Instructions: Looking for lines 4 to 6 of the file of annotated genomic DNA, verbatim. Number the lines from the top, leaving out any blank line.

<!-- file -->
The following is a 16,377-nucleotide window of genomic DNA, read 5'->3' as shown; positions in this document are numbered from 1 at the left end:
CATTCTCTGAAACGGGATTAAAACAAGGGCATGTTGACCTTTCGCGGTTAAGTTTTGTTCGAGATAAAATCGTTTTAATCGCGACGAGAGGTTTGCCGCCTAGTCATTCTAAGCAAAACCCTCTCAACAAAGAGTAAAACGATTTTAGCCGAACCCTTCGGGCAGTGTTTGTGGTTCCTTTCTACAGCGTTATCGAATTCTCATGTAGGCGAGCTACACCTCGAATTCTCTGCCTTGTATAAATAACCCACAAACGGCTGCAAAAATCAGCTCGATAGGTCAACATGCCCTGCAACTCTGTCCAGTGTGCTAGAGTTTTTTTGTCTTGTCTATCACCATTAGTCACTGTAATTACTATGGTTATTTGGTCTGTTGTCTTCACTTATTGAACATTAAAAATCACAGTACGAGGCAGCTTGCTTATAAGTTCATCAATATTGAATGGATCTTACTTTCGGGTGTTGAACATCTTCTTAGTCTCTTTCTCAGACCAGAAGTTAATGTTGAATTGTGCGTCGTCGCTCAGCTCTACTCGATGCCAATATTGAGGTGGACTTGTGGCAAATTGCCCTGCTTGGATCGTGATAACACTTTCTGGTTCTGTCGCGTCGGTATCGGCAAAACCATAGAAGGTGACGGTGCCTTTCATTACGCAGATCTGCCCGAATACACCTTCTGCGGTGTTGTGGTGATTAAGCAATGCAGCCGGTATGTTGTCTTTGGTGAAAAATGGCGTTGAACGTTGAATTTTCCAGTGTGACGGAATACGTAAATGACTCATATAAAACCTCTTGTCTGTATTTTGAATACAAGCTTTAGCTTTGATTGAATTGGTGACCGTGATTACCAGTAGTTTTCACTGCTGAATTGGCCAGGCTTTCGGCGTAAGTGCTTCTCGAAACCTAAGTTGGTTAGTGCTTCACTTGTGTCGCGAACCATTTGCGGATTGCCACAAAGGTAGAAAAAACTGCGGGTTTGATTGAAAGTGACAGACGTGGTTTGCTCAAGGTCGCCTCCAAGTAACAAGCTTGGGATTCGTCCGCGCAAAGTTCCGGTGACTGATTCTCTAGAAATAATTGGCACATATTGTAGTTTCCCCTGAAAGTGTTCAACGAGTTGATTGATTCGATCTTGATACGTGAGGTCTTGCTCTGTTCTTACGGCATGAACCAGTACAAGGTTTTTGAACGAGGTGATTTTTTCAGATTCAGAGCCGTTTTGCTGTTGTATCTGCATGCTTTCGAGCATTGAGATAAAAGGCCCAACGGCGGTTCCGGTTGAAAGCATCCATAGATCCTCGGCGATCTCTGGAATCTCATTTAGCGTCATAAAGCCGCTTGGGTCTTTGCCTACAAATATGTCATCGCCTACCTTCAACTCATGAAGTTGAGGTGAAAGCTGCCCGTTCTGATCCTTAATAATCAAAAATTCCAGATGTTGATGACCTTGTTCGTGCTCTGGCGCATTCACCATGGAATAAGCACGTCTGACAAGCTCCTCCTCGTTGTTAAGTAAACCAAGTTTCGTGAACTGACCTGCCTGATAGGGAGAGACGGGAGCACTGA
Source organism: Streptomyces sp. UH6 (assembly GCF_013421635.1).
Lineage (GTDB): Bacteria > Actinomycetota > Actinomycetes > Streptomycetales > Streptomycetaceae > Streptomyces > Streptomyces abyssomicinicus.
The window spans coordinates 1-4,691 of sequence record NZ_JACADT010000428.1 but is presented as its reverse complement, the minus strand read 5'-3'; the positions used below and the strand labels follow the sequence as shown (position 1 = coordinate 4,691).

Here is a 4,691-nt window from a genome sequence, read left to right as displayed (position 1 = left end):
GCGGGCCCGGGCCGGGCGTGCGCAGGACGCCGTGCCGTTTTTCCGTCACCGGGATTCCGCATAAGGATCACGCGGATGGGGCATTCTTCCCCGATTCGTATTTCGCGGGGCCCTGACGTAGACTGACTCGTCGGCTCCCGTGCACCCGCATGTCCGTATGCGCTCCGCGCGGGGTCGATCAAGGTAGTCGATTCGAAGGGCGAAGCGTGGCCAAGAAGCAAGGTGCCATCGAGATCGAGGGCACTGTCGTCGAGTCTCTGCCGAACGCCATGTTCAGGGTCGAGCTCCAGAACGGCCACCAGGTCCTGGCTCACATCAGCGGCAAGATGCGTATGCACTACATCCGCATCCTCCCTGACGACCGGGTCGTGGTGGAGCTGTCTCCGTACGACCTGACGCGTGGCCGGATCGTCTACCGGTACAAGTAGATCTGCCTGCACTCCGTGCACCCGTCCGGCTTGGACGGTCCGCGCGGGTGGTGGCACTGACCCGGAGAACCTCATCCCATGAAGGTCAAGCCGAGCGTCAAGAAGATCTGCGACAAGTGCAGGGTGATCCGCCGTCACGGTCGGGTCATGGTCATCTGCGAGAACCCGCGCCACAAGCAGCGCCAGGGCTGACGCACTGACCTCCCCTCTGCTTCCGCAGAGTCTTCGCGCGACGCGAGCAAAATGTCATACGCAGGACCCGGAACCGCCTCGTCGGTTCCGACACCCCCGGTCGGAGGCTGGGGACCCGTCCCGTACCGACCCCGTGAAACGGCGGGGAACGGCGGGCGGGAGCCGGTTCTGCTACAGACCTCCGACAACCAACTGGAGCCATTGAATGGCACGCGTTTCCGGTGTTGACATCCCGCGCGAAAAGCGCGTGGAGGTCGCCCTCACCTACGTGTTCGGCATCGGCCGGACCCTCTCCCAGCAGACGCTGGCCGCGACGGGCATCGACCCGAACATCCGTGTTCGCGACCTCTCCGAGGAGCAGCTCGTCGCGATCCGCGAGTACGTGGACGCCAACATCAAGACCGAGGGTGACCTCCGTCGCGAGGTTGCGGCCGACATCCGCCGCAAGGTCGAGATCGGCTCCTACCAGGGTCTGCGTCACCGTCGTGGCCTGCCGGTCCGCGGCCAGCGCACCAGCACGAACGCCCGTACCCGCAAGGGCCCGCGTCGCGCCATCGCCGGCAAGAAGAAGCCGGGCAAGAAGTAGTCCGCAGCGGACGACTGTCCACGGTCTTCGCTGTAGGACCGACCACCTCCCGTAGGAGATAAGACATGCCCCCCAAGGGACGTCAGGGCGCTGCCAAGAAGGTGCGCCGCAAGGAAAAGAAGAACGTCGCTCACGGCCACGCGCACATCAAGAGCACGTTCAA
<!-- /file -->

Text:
Lineage (GTDB): Bacteria > Actinomycetota > Actinomycetes > Streptomycetales > Streptomycetaceae > Streptomyces > Streptomyces abyssomicinicus.
The window spans coordinates 1-4,691 of sequence record NZ_JACADT010000428.1 but is presented as its reverse complement, the minus strand read 5'-3'; the positions used below and the strand labels follow the sequence as shown (position 1 = coordinate 4,691).

Here is a 4,691-nt window from a genome sequence, read left to right as displayed (position 1 = left end):